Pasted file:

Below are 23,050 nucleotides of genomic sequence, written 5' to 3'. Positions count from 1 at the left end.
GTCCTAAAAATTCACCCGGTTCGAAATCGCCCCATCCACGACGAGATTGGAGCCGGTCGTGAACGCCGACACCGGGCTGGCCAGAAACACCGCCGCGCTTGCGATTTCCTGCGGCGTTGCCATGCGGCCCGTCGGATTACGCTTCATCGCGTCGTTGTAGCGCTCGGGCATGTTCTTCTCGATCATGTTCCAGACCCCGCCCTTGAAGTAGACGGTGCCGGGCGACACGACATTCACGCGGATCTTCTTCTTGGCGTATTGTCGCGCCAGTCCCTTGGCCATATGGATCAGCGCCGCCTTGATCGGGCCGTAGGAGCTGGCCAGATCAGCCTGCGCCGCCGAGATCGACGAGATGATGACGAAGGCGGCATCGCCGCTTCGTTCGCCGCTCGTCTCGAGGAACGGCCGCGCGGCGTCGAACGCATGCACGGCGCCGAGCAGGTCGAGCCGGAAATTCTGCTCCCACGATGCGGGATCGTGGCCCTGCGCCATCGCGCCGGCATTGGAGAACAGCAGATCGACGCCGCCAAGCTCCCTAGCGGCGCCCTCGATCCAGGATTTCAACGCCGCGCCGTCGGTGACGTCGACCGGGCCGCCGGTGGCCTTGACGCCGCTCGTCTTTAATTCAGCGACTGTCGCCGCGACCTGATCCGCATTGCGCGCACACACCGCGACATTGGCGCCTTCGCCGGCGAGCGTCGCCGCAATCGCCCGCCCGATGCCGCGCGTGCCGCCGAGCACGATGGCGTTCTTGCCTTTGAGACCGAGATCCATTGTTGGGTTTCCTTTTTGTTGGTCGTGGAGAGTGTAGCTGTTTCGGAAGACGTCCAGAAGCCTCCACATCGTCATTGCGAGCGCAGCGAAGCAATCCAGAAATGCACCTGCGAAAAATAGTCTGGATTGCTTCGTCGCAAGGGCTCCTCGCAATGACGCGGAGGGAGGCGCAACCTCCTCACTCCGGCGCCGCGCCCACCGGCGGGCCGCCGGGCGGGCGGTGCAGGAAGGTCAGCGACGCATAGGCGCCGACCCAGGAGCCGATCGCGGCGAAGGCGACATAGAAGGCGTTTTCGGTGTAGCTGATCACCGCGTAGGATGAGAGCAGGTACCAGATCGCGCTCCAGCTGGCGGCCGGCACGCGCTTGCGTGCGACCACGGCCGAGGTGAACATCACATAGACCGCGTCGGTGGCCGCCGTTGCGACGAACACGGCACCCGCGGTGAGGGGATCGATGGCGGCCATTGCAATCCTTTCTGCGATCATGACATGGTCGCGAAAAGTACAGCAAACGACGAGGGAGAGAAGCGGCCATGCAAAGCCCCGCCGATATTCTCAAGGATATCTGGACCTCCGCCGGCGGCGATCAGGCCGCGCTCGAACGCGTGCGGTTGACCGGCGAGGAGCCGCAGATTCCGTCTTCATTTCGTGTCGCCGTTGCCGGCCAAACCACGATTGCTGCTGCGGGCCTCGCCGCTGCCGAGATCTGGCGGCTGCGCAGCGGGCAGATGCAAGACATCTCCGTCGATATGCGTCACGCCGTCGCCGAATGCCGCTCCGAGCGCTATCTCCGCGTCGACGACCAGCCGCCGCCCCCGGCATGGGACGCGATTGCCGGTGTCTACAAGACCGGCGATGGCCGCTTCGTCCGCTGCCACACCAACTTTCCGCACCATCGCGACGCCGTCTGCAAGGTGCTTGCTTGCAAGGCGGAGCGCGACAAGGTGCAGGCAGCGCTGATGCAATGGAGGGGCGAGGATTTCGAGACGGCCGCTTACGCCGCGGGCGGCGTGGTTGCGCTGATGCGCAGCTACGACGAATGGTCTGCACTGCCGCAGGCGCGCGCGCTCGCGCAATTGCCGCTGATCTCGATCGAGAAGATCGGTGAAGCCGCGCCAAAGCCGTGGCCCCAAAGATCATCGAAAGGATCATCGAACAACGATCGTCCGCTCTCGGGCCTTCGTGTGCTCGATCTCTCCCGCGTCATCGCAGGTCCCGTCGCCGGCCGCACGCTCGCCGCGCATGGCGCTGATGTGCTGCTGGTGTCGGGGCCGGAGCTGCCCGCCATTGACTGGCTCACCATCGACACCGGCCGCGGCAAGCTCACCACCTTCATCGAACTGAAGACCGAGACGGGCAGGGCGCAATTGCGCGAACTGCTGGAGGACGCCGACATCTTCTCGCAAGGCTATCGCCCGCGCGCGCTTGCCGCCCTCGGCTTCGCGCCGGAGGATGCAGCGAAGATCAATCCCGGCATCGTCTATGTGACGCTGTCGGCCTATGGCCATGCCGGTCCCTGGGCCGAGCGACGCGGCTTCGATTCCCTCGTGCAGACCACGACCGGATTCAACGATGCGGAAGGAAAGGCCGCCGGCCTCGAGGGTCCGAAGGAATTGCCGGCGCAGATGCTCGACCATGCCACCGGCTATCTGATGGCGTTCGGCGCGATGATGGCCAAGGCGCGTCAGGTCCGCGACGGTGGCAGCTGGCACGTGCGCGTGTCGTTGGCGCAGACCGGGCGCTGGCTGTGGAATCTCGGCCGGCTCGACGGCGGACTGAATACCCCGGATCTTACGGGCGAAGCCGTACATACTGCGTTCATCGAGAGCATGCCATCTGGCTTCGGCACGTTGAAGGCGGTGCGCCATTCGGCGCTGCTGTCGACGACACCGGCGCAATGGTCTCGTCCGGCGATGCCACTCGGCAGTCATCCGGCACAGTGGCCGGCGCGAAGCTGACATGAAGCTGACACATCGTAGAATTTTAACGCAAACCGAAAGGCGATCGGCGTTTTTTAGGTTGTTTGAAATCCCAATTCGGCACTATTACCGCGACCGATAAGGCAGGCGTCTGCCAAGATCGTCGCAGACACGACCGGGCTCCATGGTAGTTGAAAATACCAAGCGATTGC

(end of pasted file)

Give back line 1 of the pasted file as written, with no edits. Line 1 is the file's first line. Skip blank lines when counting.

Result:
Below are 23,050 nucleotides of genomic sequence, written 5' to 3'. Positions count from 1 at the left end.